A quality system and corresponding procedures are often seen as a necessary evil. People have to comply to rules and regulations which they believe are slowing down their processes and activities. They experience that a great part of their work is administration which is not the occupation they applied for. I actually once had a colleague who quit her job in clinical research because of all these extra registry activities. A quality requirement can be missed when there is a lot of pressure, especially by people who are creators and analysists and less structured by nature. When an audit is planned, a lot of checking and extra work is needed to get it all fixed and complete.
This is contrary to the principles of the regulations and guidelines on which the procedures are based. These principles have the intend to improve the efficiency and effectiveness of clinical studies; Being clear in responsibilities will make sure that things will happen by the right persons at the right moment and are not overlooked. Traceability of data will make sure that you can reproduce and validate your results. Documentation and descriptions of the process will make sure 33that the processes are easily transferable to other employees and stakeholders. And for clinical research, rules regarding blinding, safety reporting and so on will make sure that the results are sound and that the safety of (future) patients is guaranteed. Standards will make sure that data is easily transferable and reports can easily be reviewed. These are all measures that every good process engineer would implement to get his company running smoothly and effectively. So what is going wrong here?
Procedures are in most cases written by people who have the drive to create certainty and clarity. However, their pitfall is that they tend to include too many details and are creating new rules for every problem and exception. This makes procedures extensive and complex. In addition, procedures are in many cases copied from standards or examples which do not reflect the actual activities in the company.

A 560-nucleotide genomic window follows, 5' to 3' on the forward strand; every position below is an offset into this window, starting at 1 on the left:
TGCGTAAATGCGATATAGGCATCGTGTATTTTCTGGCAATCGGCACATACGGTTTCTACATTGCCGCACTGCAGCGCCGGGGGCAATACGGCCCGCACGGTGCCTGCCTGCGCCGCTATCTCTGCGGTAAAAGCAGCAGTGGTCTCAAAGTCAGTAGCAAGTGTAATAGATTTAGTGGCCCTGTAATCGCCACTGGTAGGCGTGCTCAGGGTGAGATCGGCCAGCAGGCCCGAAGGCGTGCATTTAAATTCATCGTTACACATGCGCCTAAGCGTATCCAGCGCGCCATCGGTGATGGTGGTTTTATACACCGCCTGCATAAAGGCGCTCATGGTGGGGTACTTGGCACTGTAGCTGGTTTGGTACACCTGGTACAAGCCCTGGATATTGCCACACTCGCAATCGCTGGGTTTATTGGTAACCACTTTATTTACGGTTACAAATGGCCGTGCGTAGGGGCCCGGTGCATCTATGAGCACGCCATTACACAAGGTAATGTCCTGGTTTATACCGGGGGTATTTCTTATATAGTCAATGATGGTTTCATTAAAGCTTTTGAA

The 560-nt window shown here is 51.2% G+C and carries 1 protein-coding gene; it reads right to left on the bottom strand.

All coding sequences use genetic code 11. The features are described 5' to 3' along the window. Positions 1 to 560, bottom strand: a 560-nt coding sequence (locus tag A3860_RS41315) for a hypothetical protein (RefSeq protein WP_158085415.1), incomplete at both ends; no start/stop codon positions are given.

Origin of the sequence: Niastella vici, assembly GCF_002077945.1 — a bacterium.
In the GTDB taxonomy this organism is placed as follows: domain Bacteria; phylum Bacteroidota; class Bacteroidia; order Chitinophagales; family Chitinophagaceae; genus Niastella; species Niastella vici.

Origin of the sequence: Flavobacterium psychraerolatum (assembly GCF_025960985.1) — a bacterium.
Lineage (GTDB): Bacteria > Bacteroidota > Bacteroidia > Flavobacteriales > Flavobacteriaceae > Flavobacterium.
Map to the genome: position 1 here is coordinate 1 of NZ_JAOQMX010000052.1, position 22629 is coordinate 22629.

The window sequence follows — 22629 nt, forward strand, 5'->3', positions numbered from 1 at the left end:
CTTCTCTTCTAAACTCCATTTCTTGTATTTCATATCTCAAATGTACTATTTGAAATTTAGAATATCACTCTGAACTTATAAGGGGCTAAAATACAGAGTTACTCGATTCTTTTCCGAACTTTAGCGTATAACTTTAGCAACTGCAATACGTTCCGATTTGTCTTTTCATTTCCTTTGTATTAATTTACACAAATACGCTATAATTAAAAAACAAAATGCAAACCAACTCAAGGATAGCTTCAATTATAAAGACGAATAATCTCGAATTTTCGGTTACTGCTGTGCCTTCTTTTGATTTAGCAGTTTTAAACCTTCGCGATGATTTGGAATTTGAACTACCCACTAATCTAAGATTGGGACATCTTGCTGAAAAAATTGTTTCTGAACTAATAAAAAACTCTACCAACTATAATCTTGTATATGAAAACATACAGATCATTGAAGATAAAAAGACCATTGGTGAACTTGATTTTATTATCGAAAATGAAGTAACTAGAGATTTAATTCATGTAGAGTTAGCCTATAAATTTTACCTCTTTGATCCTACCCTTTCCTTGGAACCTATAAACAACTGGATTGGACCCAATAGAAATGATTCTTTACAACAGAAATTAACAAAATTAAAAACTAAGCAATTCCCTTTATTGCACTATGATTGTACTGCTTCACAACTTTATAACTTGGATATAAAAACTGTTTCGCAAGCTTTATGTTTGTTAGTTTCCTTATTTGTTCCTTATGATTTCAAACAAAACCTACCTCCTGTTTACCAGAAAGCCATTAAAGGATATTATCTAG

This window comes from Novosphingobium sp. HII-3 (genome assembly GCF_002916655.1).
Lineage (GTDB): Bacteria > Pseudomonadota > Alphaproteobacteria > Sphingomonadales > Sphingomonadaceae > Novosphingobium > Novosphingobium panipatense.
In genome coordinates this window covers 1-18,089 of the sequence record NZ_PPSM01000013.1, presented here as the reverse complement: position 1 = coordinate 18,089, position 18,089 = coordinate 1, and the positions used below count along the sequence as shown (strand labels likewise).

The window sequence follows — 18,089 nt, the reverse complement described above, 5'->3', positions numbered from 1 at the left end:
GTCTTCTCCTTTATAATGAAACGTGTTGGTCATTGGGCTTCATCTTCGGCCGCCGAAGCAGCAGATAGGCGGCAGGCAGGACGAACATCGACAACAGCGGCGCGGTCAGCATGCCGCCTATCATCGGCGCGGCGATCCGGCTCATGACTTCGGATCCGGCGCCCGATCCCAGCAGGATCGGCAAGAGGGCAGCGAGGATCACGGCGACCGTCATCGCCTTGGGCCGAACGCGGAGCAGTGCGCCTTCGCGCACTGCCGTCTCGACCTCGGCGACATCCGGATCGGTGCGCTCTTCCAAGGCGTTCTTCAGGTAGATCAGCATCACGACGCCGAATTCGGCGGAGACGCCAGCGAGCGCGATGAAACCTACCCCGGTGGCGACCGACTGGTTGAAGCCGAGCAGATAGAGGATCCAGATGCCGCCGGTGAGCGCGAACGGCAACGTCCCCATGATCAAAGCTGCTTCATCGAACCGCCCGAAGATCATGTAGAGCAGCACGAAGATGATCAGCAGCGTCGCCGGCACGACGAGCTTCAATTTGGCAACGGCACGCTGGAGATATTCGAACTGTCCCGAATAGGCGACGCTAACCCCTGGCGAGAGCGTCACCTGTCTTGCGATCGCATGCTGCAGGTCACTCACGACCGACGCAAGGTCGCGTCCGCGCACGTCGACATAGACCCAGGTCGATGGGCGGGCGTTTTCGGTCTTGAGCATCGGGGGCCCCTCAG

Each company is different, has different processes, different size and different missions and visions. Of course, there are distinctions between CROs and pharma companies but also within these two subbranches of our industry there are a lot of variations. That means that while the principles are the same, the procedures between companies should differ. A big sized company needs more registration than a small sized company. Simply because there are more people involved. For a small sized company, the same requirements can often be secured by means of alternative processes which need less registration but includes more responsibility for a particular role.
A pharma company has often one standard for their processes on which the procedures are based while a CRO has many clients, so they need to be more flexible to comply to the requirements of their different clients. What I have seen a number of times is a big pharma company auditing a small CRO. The auditor expects the CRO to have the same detailed procedures as they have themselves and the CRO, being client focussed, is changing their processes towards all these expectations. At the end the CRO processes get more and more complex and tend to outgrow the companies means.
So what I am proposing here, is to stay flexible without overlooking the rules and regulations and what principles they were based on. While writing the procedures, keep in mind the normal processes of the company and what is needed to be efficient in these processes. Keep the procedures lean and mean so that they can be used in daily practice. Then your procedures will support your processes and improve the efficiency instead of decline the efficiency.
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